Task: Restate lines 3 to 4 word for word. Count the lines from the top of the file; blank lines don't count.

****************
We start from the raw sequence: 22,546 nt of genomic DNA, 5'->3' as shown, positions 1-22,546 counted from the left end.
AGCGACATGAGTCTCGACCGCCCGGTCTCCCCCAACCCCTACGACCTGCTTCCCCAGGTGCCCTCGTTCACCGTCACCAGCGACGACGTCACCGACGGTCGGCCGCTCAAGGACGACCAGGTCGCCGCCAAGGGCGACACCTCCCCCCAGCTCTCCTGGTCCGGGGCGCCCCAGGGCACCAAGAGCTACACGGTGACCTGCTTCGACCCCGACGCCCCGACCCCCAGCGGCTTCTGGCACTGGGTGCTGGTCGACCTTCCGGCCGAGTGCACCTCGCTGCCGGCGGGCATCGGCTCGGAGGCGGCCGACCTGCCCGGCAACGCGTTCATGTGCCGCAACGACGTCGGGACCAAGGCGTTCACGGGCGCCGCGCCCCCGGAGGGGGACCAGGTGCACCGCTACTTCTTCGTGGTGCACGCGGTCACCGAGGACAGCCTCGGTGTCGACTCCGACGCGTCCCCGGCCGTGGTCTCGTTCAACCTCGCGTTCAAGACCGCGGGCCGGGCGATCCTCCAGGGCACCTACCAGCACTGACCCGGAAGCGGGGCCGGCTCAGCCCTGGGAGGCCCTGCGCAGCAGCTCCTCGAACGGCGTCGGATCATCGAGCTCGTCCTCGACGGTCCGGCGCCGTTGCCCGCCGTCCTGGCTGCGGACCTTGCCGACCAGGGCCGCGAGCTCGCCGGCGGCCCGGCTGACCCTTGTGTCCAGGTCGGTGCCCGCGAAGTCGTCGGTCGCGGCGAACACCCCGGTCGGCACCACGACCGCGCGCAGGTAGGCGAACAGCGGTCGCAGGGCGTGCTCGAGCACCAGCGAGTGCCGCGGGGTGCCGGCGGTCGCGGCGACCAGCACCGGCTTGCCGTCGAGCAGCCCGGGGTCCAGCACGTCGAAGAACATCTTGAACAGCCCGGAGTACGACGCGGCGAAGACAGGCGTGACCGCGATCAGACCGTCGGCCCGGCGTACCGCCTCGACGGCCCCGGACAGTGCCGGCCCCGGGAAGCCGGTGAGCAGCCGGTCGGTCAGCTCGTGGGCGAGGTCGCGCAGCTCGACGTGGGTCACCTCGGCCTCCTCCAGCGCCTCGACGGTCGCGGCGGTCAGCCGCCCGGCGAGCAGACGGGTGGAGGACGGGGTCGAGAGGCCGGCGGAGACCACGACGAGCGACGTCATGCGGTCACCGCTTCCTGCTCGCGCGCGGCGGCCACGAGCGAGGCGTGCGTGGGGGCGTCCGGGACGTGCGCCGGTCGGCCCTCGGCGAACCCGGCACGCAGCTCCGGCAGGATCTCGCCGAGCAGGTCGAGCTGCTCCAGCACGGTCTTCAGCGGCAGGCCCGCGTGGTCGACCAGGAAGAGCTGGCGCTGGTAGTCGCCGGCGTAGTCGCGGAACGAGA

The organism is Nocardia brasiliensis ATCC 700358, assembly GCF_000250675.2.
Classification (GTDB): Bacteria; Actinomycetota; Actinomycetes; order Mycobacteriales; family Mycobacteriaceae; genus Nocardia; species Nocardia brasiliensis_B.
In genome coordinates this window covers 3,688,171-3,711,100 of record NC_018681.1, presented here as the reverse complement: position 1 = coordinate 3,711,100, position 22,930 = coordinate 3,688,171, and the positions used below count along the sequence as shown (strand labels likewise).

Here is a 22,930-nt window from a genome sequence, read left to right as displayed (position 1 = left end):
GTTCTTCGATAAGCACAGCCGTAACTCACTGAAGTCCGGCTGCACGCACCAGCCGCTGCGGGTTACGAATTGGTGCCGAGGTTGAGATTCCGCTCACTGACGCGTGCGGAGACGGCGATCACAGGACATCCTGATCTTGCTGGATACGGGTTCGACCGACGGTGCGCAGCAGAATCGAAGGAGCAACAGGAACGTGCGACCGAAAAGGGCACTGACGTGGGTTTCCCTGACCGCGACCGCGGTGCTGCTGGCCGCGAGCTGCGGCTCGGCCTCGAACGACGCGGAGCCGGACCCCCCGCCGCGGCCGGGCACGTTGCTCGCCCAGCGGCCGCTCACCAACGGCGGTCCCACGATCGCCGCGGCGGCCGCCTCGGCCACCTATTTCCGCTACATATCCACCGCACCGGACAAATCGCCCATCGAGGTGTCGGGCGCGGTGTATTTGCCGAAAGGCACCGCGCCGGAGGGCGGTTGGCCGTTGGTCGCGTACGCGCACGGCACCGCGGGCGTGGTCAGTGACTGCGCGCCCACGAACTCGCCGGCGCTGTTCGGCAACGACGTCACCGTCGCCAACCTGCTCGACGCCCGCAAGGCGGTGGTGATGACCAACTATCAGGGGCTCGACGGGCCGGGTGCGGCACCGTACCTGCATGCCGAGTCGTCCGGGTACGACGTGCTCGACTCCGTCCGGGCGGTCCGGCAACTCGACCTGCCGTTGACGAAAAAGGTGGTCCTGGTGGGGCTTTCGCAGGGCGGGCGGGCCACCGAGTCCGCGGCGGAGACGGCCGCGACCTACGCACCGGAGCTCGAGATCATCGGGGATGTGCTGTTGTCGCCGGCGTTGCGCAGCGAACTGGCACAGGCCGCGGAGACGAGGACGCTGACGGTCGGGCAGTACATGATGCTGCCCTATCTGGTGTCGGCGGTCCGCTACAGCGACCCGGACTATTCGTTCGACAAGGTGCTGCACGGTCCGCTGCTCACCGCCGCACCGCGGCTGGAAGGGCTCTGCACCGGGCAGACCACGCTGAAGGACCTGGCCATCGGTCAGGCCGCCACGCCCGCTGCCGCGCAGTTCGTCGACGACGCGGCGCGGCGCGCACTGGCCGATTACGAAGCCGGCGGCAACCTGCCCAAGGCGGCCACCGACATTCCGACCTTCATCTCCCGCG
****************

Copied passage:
The organism is Nocardia brasiliensis ATCC 700358, assembly GCF_000250675.2.
Classification (GTDB): Bacteria; Actinomycetota; Actinomycetes; order Mycobacteriales; family Mycobacteriaceae; genus Nocardia; species Nocardia brasiliensis_B.